When do differences make for polarization?
Roger Simon on Roger Simon and Mickey Kaus
When I read Mickey Kaus, a man I know and like, was voting for John Kerry, a man he pretty much despises, in the coming election, I was reminded again what painful times we live in (sometimes even more painful than most of us realize). And, yes, I know politics is about compromise (triple duh with a brass ring on top!), but the compromises people are making now are of a substantial nature.
Kaus tells us he's made his decision because he thinks the country and the world need a rest from Bush's militant foreign policy, if only to preserve the precarious gains of Iraq and Afghanistan. I won't insult Mickey by calling this a dressed up version of Kerry's "consulting with our allies." MK is smarter than that, although like most of us subject to a lifetime of pressures, conscious and unconscious.
As is well known to those with even a passing interest in this, I feel the opposite of Mickey for almost identical reasons. I am voting for Bush to preserve those gains. And even though I don't despise Bush personally the way Kaus seems to revile Kerry, I certainly condemn the President's views on a host of issues, principally social ones. I just think an electoral defeat of Bush will be seen worldwide as a rejection of the War on Terror and at this particular point in history that could have disastrous effects.
For those who didn't follow the link on Mickey Kaus, this from his kausfiles blog:
. . . America wants a respite from all the headstrong history-making of the past four years. Bush isn't responsible for 9/11, but he's still responsible for a lot of the sense that history's being forced. Even before 9/11, as a second-place vote-getter aided by a questionable court decision, he somehow leveraged his weak victory into an unexpectedly uncompromised Republican tax cut. Post 9/11, he leveraged the country into the Iraq War--a war in which we'll prevail, if we do, by the skin of our teeth. Next he'll try to abolish the estate tax, with potentially dramatic consequences for the social structure. It's all too morally complicated, strained, force-fed, disruptive, overheated.This was added later for clarification:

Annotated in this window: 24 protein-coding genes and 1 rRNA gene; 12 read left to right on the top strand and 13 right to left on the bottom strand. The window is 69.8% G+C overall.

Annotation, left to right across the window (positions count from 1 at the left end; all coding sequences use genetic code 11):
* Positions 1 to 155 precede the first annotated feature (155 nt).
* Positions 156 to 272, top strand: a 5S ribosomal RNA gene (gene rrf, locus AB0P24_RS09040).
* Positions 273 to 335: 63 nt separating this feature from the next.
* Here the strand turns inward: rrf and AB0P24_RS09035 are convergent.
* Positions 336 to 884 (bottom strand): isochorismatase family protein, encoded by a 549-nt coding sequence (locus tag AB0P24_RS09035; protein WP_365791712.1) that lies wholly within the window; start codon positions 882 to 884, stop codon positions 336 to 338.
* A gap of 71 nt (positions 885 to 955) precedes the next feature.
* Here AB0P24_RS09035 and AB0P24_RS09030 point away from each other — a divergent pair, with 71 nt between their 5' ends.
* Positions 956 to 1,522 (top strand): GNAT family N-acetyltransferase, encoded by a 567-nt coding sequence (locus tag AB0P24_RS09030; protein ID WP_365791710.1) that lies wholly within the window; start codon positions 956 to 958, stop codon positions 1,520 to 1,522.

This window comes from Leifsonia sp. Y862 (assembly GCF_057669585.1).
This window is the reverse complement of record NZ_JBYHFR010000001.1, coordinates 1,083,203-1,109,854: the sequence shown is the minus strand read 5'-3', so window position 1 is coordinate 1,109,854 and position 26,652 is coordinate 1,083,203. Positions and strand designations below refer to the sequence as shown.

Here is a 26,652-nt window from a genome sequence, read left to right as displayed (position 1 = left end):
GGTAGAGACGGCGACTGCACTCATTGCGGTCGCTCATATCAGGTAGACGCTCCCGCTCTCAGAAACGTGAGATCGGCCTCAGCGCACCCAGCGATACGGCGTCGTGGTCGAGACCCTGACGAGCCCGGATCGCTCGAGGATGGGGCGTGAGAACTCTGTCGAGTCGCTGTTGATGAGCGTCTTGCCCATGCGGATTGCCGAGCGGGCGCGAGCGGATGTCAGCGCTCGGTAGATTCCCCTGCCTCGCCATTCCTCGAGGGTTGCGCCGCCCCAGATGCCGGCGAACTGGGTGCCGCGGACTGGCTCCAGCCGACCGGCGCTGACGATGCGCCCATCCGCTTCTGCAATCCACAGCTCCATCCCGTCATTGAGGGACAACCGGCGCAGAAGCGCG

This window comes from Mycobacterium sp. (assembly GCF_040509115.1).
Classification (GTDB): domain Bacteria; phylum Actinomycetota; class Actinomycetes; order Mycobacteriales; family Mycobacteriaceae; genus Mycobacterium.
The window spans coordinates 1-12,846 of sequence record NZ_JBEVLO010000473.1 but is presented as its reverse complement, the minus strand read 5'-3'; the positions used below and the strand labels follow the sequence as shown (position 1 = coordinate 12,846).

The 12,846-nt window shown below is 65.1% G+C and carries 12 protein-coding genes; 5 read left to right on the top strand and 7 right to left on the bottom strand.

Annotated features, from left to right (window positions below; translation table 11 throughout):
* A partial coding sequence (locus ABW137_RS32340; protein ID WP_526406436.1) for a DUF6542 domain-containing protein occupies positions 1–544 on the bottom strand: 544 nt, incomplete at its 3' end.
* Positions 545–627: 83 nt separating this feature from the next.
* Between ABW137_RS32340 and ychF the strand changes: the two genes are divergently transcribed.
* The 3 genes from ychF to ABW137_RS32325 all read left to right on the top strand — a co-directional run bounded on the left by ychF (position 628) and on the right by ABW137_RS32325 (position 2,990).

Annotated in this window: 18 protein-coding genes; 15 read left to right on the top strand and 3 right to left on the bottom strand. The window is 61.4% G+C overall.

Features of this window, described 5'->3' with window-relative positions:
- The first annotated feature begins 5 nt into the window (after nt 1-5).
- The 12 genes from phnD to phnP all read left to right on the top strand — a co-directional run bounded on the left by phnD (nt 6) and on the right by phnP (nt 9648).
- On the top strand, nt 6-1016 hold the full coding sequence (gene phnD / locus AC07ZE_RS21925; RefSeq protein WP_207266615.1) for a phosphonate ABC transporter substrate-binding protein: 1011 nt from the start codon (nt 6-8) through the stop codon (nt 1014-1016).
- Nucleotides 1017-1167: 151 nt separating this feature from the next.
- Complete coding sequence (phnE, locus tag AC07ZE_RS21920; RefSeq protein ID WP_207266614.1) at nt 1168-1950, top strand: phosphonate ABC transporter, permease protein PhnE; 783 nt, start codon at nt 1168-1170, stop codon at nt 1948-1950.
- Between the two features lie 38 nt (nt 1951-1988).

We need a break--to steady ourselves at home and rebuild our standing abroad, to calm down the Islamic world's seething resentment, to prevent the "global war on terror" from becoming an all-consuming lifelong West/East conflagration. To digest the history we've just made.
The first version of this post said we needed a "time out" from Bush's strident global terror war. Several e-mailers point out, correctly, that this is a bad phrase to use, in that it seems to imply a pause in attempts to get at al Qaeda and similar groups. I mean a period of consolidation and lowered swagger and apocalypticism, not a halt in rooting out terror cells, etc. ...
I can't help but comment that John Kerry seems perfect, if it's "lowered swagger" you're looking for in the next president.